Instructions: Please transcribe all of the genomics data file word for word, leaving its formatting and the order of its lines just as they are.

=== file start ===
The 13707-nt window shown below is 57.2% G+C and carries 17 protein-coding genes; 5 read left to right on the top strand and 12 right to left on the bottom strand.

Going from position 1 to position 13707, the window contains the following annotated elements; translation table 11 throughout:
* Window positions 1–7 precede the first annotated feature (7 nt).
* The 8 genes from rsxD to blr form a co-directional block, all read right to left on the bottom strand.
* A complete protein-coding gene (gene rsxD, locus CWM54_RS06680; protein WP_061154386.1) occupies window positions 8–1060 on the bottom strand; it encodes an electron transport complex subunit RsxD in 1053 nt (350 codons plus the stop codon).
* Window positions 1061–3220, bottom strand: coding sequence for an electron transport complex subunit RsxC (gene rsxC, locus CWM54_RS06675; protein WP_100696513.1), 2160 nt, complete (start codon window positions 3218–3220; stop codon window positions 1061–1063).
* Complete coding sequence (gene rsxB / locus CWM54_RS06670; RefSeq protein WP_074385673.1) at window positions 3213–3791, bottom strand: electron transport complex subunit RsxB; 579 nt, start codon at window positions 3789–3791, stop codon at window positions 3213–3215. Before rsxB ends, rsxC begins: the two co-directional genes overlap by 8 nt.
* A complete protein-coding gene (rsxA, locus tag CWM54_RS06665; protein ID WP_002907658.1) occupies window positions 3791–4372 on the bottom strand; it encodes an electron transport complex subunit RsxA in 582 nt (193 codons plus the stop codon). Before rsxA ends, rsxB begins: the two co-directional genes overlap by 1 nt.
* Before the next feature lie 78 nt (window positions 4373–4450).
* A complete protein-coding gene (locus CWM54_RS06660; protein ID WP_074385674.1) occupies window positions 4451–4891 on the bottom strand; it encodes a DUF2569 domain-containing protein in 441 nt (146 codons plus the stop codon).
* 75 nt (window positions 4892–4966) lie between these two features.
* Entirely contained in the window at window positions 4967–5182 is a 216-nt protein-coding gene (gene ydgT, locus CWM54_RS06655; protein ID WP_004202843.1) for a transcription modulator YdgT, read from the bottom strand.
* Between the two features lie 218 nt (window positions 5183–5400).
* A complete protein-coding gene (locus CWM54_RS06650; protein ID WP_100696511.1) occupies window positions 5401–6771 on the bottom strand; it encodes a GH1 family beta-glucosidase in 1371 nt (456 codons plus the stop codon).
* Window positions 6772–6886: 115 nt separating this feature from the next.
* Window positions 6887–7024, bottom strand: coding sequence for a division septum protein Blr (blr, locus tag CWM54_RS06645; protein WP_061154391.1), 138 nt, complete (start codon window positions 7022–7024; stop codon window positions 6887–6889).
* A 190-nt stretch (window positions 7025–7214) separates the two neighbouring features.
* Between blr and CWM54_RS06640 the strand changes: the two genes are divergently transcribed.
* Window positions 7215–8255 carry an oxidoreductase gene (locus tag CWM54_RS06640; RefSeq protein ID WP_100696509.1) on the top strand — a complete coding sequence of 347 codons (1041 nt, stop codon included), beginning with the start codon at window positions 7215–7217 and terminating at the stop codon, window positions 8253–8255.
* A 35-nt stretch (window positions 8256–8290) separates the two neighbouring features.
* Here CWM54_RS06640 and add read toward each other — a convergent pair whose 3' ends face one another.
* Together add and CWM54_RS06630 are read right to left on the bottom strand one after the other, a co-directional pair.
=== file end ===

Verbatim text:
The 13707-nt window shown below is 57.2% G+C and carries 17 protein-coding genes; 5 read left to right on the top strand and 12 right to left on the bottom strand.

Going from position 1 to position 13707, the window contains the following annotated elements; translation table 11 throughout:
* Window positions 1–7 precede the first annotated feature (7 nt).
* The 8 genes from rsxD to blr form a co-directional block, all read right to left on the bottom strand.
* A complete protein-coding gene (gene rsxD, locus CWM54_RS06680; protein WP_061154386.1) occupies window positions 8–1060 on the bottom strand; it encodes an electron transport complex subunit RsxD in 1053 nt (350 codons plus the stop codon).
* Window positions 1061–3220, bottom strand: coding sequence for an electron transport complex subunit RsxC (gene rsxC, locus CWM54_RS06675; protein WP_100696513.1), 2160 nt, complete (start codon window positions 3218–3220; stop codon window positions 1061–1063).
* Complete coding sequence (gene rsxB / locus CWM54_RS06670; RefSeq protein WP_074385673.1) at window positions 3213–3791, bottom strand: electron transport complex subunit RsxB; 579 nt, start codon at window positions 3789–3791, stop codon at window positions 3213–3215. Before rsxB ends, rsxC begins: the two co-directional genes overlap by 8 nt.
* A complete protein-coding gene (rsxA, locus tag CWM54_RS06665; protein ID WP_002907658.1) occupies window positions 3791–4372 on the bottom strand; it encodes an electron transport complex subunit RsxA in 582 nt (193 codons plus the stop codon). Before rsxA ends, rsxB begins: the two co-directional genes overlap by 1 nt.
* Before the next feature lie 78 nt (window positions 4373–4450).
* A complete protein-coding gene (locus CWM54_RS06660; protein ID WP_074385674.1) occupies window positions 4451–4891 on the bottom strand; it encodes a DUF2569 domain-containing protein in 441 nt (146 codons plus the stop codon).
* 75 nt (window positions 4892–4966) lie between these two features.
* Entirely contained in the window at window positions 4967–5182 is a 216-nt protein-coding gene (gene ydgT, locus CWM54_RS06655; protein ID WP_004202843.1) for a transcription modulator YdgT, read from the bottom strand.
* Between the two features lie 218 nt (window positions 5183–5400).
* A complete protein-coding gene (locus CWM54_RS06650; protein ID WP_100696511.1) occupies window positions 5401–6771 on the bottom strand; it encodes a GH1 family beta-glucosidase in 1371 nt (456 codons plus the stop codon).
* Window positions 6772–6886: 115 nt separating this feature from the next.
* Window positions 6887–7024, bottom strand: coding sequence for a division septum protein Blr (blr, locus tag CWM54_RS06645; protein WP_061154391.1), 138 nt, complete (start codon window positions 7022–7024; stop codon window positions 6887–6889).
* A 190-nt stretch (window positions 7025–7214) separates the two neighbouring features.
* Between blr and CWM54_RS06640 the strand changes: the two genes are divergently transcribed.
* Window positions 7215–8255 carry an oxidoreductase gene (locus tag CWM54_RS06640; RefSeq protein ID WP_100696509.1) on the top strand — a complete coding sequence of 347 codons (1041 nt, stop codon included), beginning with the start codon at window positions 7215–7217 and terminating at the stop codon, window positions 8253–8255.
* A 35-nt stretch (window positions 8256–8290) separates the two neighbouring features.
* Here CWM54_RS06640 and add read toward each other — a convergent pair whose 3' ends face one another.
* Together add and CWM54_RS06630 are read right to left on the bottom strand one after the other, a co-directional pair.